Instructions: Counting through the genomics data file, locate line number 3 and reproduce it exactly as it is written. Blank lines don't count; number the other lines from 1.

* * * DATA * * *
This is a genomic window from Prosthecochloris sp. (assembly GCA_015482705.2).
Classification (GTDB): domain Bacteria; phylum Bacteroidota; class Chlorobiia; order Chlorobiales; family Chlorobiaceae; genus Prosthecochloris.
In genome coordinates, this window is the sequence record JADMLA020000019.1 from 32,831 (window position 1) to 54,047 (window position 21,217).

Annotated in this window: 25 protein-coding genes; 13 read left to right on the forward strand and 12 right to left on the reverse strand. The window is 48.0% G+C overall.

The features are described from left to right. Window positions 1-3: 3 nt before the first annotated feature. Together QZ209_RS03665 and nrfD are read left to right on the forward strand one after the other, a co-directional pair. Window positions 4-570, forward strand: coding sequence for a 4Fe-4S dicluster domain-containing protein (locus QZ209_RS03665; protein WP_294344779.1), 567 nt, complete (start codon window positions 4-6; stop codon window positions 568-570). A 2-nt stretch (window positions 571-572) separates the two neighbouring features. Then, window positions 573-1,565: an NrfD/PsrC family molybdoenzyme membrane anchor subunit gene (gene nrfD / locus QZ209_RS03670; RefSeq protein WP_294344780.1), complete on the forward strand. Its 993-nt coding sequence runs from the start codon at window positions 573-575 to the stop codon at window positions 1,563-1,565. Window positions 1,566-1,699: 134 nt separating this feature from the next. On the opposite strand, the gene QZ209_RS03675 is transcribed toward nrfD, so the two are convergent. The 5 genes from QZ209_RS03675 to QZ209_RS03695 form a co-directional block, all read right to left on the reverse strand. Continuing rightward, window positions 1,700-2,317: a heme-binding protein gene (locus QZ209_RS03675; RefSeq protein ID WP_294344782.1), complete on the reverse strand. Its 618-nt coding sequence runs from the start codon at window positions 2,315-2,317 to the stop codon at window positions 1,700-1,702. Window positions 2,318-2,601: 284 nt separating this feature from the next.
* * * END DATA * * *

In genome coordinates, this window is the sequence record JADMLA020000019.1 from 32,831 (window position 1) to 54,047 (window position 21,217).